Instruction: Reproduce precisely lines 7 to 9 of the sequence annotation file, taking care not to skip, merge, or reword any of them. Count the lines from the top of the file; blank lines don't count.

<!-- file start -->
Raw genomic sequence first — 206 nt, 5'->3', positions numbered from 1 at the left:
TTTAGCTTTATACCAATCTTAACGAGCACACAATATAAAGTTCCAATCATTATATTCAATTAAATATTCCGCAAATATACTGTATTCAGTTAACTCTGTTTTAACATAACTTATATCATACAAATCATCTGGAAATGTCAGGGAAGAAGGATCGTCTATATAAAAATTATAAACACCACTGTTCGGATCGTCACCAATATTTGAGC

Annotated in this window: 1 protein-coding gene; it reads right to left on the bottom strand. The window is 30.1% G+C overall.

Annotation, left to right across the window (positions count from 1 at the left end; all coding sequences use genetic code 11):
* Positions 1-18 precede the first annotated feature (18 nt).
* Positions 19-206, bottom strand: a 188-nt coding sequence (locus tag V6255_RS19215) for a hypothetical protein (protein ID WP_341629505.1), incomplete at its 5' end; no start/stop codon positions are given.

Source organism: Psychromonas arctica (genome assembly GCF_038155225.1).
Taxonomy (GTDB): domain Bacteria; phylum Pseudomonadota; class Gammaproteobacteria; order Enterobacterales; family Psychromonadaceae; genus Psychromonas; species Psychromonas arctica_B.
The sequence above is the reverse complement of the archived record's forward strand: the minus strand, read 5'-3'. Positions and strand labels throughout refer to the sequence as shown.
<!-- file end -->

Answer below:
Source organism: Psychromonas arctica (genome assembly GCF_038155225.1).
Taxonomy (GTDB): domain Bacteria; phylum Pseudomonadota; class Gammaproteobacteria; order Enterobacterales; family Psychromonadaceae; genus Psychromonas; species Psychromonas arctica_B.
The sequence above is the reverse complement of the archived record's forward strand: the minus strand, read 5'-3'. Positions and strand labels throughout refer to the sequence as shown.